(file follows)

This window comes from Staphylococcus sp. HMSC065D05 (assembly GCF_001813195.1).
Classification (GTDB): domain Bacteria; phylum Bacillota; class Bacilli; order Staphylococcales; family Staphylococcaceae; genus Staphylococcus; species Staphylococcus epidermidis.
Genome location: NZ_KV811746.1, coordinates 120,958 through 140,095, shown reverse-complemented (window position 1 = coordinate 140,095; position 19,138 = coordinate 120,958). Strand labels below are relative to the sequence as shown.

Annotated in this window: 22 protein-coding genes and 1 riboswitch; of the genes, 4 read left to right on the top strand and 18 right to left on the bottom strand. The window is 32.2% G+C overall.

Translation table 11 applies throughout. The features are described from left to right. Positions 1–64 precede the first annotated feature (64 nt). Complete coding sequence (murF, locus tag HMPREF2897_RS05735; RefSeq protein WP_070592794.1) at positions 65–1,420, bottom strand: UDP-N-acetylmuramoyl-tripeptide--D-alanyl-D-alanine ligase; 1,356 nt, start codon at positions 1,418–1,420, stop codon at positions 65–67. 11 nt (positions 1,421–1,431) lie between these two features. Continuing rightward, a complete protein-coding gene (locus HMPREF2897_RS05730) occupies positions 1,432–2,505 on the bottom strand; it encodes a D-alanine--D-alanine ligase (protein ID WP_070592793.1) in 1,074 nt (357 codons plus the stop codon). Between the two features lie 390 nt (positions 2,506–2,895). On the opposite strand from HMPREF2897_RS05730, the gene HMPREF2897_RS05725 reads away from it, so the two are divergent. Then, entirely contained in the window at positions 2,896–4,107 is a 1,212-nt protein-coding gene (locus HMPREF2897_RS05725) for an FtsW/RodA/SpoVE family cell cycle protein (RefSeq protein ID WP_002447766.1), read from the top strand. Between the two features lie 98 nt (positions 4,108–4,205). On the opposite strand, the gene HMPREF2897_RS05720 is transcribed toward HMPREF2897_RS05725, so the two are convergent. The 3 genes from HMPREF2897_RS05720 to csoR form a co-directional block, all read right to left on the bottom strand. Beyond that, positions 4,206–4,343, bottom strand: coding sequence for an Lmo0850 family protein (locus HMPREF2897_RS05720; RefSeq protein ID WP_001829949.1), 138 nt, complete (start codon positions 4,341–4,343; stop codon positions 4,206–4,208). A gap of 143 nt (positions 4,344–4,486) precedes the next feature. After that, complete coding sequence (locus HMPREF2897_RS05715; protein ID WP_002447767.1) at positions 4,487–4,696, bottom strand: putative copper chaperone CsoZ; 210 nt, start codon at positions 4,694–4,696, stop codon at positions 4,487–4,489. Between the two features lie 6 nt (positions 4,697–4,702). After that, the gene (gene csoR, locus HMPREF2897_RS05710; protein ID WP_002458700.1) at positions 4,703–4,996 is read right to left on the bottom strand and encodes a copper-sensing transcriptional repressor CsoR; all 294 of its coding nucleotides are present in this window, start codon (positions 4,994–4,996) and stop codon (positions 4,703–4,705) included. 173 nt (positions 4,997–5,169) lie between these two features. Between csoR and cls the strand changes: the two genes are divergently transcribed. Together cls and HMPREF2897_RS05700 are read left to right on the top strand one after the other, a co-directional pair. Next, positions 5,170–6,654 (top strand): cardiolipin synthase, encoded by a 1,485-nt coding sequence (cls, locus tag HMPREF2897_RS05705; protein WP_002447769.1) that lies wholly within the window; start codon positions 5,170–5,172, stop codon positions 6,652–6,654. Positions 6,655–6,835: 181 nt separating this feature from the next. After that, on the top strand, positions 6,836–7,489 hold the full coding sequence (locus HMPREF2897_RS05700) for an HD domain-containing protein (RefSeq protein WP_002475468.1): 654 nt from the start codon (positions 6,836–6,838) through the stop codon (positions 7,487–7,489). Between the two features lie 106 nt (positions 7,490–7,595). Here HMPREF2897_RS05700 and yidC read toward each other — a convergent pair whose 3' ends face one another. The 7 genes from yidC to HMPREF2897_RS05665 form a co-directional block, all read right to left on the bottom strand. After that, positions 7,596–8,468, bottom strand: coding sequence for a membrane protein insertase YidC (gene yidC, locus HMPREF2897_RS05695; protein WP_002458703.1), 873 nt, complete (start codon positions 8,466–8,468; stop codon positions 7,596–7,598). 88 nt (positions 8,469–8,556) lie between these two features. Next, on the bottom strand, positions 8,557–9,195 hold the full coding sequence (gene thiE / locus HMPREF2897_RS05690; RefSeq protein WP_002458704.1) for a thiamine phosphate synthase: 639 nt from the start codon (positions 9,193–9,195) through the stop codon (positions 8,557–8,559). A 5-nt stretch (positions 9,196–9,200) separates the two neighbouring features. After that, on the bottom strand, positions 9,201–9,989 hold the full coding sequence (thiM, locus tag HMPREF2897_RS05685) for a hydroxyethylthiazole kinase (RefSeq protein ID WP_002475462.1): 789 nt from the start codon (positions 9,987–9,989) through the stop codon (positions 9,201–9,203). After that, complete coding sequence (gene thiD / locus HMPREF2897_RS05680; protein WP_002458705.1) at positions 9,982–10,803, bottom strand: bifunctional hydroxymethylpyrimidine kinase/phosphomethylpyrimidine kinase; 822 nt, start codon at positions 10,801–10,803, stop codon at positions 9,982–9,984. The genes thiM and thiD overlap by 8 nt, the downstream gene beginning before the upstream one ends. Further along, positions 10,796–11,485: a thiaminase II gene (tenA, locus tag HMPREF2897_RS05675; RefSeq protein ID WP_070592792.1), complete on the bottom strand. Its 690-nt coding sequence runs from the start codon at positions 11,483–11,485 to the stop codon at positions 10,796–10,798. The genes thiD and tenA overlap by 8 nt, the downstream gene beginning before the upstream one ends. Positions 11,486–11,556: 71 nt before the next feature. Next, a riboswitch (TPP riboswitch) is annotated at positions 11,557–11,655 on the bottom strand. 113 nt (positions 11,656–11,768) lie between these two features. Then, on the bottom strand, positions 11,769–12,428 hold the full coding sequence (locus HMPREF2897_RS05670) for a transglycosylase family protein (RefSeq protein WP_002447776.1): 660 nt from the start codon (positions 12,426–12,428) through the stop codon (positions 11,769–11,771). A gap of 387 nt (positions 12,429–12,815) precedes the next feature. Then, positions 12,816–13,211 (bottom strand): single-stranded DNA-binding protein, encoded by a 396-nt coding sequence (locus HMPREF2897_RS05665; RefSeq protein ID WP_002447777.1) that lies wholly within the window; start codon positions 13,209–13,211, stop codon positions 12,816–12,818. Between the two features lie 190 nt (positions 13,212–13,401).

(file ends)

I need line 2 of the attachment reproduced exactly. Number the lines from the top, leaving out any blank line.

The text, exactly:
Classification (GTDB): domain Bacteria; phylum Bacillota; class Bacilli; order Staphylococcales; family Staphylococcaceae; genus Staphylococcus; species Staphylococcus epidermidis.